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All the tea from China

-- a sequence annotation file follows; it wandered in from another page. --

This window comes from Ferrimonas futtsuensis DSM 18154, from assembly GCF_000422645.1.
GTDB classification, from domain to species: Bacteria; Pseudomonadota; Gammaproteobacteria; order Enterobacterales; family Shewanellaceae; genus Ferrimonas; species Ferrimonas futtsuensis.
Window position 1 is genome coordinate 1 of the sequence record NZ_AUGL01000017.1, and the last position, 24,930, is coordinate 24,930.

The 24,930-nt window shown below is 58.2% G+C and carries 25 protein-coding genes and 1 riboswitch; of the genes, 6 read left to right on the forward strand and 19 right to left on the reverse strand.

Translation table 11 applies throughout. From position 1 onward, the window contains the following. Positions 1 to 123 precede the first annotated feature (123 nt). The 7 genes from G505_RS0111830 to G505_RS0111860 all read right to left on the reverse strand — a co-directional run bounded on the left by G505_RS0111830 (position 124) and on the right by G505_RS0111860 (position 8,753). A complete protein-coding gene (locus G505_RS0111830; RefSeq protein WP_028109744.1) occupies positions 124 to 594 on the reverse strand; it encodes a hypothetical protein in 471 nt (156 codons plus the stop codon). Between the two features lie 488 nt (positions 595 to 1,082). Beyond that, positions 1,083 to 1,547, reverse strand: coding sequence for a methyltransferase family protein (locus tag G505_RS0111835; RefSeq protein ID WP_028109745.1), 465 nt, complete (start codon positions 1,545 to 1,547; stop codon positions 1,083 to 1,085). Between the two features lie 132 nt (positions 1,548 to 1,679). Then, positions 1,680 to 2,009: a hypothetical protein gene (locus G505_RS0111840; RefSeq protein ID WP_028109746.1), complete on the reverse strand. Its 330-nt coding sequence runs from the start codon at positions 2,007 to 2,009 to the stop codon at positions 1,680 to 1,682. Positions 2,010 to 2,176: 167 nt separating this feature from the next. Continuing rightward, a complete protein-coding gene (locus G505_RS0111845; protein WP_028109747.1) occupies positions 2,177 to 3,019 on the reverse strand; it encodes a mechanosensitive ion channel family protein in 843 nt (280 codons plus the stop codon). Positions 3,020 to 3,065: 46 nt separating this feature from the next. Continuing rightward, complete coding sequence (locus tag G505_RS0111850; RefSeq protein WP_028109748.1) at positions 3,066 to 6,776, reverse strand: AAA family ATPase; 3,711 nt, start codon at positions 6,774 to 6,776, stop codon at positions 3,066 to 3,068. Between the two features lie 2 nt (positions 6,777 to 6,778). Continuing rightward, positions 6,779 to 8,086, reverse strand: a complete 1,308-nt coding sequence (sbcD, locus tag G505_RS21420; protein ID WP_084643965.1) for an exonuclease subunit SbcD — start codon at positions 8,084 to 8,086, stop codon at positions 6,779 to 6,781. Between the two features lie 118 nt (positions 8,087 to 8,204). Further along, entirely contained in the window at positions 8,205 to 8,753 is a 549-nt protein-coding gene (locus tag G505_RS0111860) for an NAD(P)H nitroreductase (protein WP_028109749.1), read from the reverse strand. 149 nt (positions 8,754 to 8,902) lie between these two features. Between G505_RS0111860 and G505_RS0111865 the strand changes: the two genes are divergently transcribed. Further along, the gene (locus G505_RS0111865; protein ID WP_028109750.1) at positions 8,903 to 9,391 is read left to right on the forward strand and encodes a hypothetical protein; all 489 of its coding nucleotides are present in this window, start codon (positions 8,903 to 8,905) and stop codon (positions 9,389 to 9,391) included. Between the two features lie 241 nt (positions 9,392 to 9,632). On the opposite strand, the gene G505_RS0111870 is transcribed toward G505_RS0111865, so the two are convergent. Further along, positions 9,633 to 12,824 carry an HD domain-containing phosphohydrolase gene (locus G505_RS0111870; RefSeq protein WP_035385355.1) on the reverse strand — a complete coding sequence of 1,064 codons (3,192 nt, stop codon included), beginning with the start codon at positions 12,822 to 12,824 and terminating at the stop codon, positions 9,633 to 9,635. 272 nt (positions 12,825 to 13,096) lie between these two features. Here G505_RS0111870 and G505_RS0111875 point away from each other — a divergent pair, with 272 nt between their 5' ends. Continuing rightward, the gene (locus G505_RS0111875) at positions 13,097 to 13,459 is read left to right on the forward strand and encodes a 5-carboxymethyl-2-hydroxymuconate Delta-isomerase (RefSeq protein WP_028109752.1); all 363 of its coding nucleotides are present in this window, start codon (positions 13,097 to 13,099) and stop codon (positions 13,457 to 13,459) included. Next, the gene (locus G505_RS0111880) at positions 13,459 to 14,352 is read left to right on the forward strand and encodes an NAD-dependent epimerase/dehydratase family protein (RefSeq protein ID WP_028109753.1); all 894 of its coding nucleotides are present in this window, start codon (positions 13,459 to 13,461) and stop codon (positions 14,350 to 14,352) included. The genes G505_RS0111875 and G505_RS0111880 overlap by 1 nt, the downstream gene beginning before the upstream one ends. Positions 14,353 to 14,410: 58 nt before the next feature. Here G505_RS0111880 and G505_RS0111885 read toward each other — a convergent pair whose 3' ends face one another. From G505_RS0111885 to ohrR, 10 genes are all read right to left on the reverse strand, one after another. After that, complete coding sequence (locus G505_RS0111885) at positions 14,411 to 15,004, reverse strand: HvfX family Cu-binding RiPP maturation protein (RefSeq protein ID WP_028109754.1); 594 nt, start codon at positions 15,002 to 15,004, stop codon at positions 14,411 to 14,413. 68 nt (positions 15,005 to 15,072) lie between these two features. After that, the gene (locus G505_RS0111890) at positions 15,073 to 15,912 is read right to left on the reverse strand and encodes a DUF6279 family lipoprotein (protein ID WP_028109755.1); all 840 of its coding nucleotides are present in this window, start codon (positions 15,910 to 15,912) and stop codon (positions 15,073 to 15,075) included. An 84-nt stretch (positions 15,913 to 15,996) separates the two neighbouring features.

It's hard to believe that an exhibition which tells the story of Scotland and + its three centuries of trade with China could appeal to everyone from + pre-schoolers to academics, but Maureen Barrie, of the Royal Museum of + Scotland, has high hopes that the show in Chambers Street will do just that.The+ exhibition looks terrific. Gorgeous collections of blue and white porcelain, + ranging from the real Chinese articles to the spin-offs that were eventually + produced in Scotland, have been arranged in clever, packing case-style display + units down the middle of the exhibition area. This can be appreciated on its + own or as part of the whole story of the Scots who, particularly in the 18th + and 19th centuries, played a leading role in Britain's trade with China.There + are portraits of traders such as William Jardine and James Matheson,whose ships+ eventually outnumbered those of the British Navy. Other paintings show what + China looked like when Scottish missionaries, doctors and teachers first + travelled there. Everyday life in late 18th-century Canton is portrayed in a + display of unique, hand-painted wallpaper brought back from China in 1812 by + James Drummond of the East India Company and hung in his Perthshire home.In + addition, there are fabulous, embroidered robes; a wedding dress made from rich+ Chinese silk; exquisite fans with figures picked out in mother-of-pearl; + carved furniture and other luxury goods.But the exhibition reveals that these + gorgeous items were, in fact, secondary to the most precious cargo of all to be+ carried across the sea from China: tea. The beverage that, in 17th-century + Britain, was first drunk for medicinal reasons and was so expensive it was kept+ under lock and key so the servants couldn't get at it, had become so popular + by 1784 (when the tax on it was substantially reduced), that it was overtaking + beer and ale as the national drink.Our thirst for tea, and the competition + among traders to supply it, stimulated a demand at the shipyards, particularly + in Scotland, for vessels that could get the tea from China as fast as possible.+ Thus voyages that used to take up to two years were reduced to 260 days and + then 104 days. Clippers could be loaded up with as many as 40,000 boxes of tea,+ weighing an incredible two million pounds. Much of the porcelain and other + objects which are so highly prized today were added as ballast.Splendid models + of a variety of the ships used are also on display and the exhibition's + designers have managed to track down a film, made in 1929,of life on board one + of the world's last commercial sailing vessels, which demonstrates just how + hellish a sailor's life could be. With an atmospheric sound track of crashing + waves, creaking timbers and sea gulls, the film is being shown on a sail-like + screen suspended from the ceiling. Not surprisingly, the exhibition focuses + almost entirely on what the Scots brought back from China, for it appears that + there was very little in the way of moveable goods that the Chinese wanted from+ us. Silver was used to pay for the tea and when that started to run out, + Indian opium was used by many traders to buy back the silver (from Chinese + smugglers) to trade for more tea. Although opium had originally been used in + China as a mild anti-depressant and a cure for dysentery, its addictive + properties had become very apparent by the 18th century and the Chinese + government banned the smoking and importation of opium in 1729. The law, + however, was not strictly enforced.Fascinating stuff, but the sweet-toothed + visitor who is partial to fruit crumbles and tarts may be even more interested + to learn that we have the Chinese to thank for rhubarb. Chinese rhubarb root + was believed to be the best cure for constipation and the importation of + Chinese rhubarb seeds in the 18th century sparked off a rhubarb-growing craze, + particularly in Scotland, where it's been springing up ever since.Precious + Cargo ends in the 20th century with a colourful display of contemporary Chinese+ artefacts and the engaging, real-life stories of two women, one a Scot who + moved to China in 1961, the other a Chinese who made the reverse journey in + 1959.So, a multi-stranded exhibition which, for the purposes of a class + project, could be broken down into ship building, trade, life at sea, + tea,changing times and even drugs.Activity sheets will be available for the + exhibition and a series of lectures and cookery demonstrations is being + planned. Special steps to allow small children a better view of the exhibits + can be borrowed at the museum enquiries desk. Precious Cargo: Scots and the + China Trade Royal Museum of Scotland, Edinburgh> Runs until January 4, 1998. + Further information on 0131 225 7534.

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